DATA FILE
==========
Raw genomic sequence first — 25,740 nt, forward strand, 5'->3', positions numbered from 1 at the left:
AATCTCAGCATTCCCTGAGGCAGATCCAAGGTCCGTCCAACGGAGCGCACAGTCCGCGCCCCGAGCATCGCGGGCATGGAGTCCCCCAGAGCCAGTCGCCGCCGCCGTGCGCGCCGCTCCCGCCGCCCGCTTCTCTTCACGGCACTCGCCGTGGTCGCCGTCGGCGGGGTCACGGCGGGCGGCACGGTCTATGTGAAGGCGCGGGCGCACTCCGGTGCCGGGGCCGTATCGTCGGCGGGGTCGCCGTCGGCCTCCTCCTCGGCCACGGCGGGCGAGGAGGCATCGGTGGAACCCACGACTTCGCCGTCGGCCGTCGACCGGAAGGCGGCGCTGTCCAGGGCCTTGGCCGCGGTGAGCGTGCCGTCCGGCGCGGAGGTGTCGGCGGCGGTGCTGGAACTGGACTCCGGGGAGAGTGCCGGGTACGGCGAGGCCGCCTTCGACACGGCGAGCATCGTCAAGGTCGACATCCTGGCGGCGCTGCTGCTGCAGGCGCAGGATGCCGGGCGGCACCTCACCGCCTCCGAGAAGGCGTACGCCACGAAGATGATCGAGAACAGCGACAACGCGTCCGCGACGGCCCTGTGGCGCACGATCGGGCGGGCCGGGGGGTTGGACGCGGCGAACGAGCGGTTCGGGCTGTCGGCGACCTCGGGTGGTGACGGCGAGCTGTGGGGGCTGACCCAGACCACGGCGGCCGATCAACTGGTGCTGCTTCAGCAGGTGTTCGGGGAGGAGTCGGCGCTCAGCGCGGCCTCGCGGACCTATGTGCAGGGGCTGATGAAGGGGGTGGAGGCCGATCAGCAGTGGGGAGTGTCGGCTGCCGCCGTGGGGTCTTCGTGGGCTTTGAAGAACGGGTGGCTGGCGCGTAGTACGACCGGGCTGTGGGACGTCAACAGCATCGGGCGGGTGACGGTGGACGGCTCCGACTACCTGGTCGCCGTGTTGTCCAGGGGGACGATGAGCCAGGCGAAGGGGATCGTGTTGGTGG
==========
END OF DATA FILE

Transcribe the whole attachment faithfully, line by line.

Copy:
Raw genomic sequence first — 25,740 nt, forward strand, 5'->3', positions numbered from 1 at the left:
AATCTCAGCATTCCCTGAGGCAGATCCAAGGTCCGTCCAACGGAGCGCACAGTCCGCGCCCCGAGCATCGCGGGCATGGAGTCCCCCAGAGCCAGTCGCCGCCGCCGTGCGCGCCGCTCCCGCCGCCCGCTTCTCTTCACGGCACTCGCCGTGGTCGCCGTCGGCGGGGTCACGGCGGGCGGCACGGTCTATGTGAAGGCGCGGGCGCACTCCGGTGCCGGGGCCGTATCGTCGGCGGGGTCGCCGTCGGCCTCCTCCTCGGCCACGGCGGGCGAGGAGGCATCGGTGGAACCCACGACTTCGCCGTCGGCCGTCGACCGGAAGGCGGCGCTGTCCAGGGCCTTGGCCGCGGTGAGCGTGCCGTCCGGCGCGGAGGTGTCGGCGGCGGTGCTGGAACTGGACTCCGGGGAGAGTGCCGGGTACGGCGAGGCCGCCTTCGACACGGCGAGCATCGTCAAGGTCGACATCCTGGCGGCGCTGCTGCTGCAGGCGCAGGATGCCGGGCGGCACCTCACCGCCTCCGAGAAGGCGTACGCCACGAAGATGATCGAGAACAGCGACAACGCGTCCGCGACGGCCCTGTGGCGCACGATCGGGCGGGCCGGGGGGTTGGACGCGGCGAACGAGCGGTTCGGGCTGTCGGCGACCTCGGGTGGTGACGGCGAGCTGTGGGGGCTGACCCAGACCACGGCGGCCGATCAACTGGTGCTGCTTCAGCAGGTGTTCGGGGAGGAGTCGGCGCTCAGCGCGGCCTCGCGGACCTATGTGCAGGGGCTGATGAAGGGGGTGGAGGCCGATCAGCAGTGGGGAGTGTCGGCTGCCGCCGTGGGGTCTTCGTGGGCTTTGAAGAACGGGTGGCTGGCGCGTAGTACGACCGGGCTGTGGGACGTCAACAGCATCGGGCGGGTGACGGTGGACGGCTCCGACTACCTGGTCGCCGTGTTGTCCAGGGGGACGATGAGCCAGGCGAAGGGGATCGTGTTGGTGG